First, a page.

Shopping for your first car, can be lots of fun. It can also be frustrating to find one that fits both the needs and the budget, especially if you are a recent college grad.
“I’ve been pricing and looking around for used vehicles, because I can’t afford to buy new,” says a 21 year old, who has already been to a number of dealerships.
“I just need something to get around, since the city is widespread.”
A little leg work and due diligence will alleviate the stress of shopping for your first set of wheels, and ensure you’ve covered all the bases before signing on the dotted line.
What to look for
Assessing need over desire is an important factor in determining the vehicle that’s right for you.
Questions to ask yourself while shopping should include: Do you plan to drive in the city only or will you be driving long distances? Are you carrying passengers regularly or plan to drive mostly solo?
With rising gas prices, look for vehicles that are economical in fuel consumption.
Buying used over new costs less, but you need to be comfortable with buying a car someone’s previously driven.
Do your research
You can verify the condition and history of a used car by getting a vehicle history report online with the vehicle identification number (VIN), which is listed on the car’s ownership papers.
That will give you information such as previous owners, average mileage, servicing records, past accidents, whether airbags were ever deployed, if it has suffered frame damage.
Be sure to keep insurance in mind when you’re shopping for your vehicle. There are many details that insurance companies take into consideration when deciding your rate.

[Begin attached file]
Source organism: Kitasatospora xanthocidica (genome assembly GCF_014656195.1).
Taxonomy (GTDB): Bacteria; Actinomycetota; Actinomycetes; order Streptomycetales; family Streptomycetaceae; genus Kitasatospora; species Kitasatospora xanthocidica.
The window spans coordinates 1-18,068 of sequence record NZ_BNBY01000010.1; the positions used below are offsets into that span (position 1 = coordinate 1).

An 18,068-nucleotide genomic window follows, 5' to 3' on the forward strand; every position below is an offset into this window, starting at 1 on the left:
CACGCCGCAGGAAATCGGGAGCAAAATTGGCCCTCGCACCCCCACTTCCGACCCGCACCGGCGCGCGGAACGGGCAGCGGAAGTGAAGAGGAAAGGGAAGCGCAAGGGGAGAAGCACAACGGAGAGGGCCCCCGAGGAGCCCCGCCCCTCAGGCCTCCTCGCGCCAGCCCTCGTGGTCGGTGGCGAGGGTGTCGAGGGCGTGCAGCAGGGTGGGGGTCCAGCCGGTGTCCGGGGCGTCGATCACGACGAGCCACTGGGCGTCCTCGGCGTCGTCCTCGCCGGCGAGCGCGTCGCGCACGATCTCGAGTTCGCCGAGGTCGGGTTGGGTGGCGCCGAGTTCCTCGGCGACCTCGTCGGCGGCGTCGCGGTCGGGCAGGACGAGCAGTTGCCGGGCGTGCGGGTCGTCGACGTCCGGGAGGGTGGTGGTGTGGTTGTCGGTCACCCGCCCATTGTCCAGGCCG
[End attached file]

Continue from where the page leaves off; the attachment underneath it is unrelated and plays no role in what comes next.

For instance, a sports car will be more expensive to insure than a four-door sedan. The number of miles on the engine, year of the model, and city you live in since it all comes into play when getting the car insured.
Take the time to compare quotes by calling at least three insurance companies, or use online comparison sites to get the best price.
How to finance
Whether you choose to buy new or used, how you’re going to finance the purchase is crucial.
There are two options when using credit to pay for the vehicle. You can either get financing through the dealership, or go directly to your bank and apply for an auto loan.
It’s your choice in the end where you want to get a loan, but the manufacturer can offer attractive loans at low percentages based on new car promotions.
If you do have good credit, buying new can present a variety of benefits, including zero per cent financing promotions for a determined number of months, as well as a manufacturer’s warranty.
Typically new car interest rates are lower than used, but in the end the vehicle is more expensive overall.
If buying new
-Assess your monthly budget to gage your price range.
-Check the dealership for promotions.
-Research vehicles for the features you need.
-Compare financing and loan options.
-Investigate insurance based on vehicle desired.
-Only take feature upgrades if they are right for you.
If buying used
-Verify the vehicle history report using the vehicle identification number (VIN).
-Make sure it will pass certification.
-If buying “as-is” get it looked over and appraised by a certified mechanic.
-Get insurance quotes based on year of car and miles on the engine.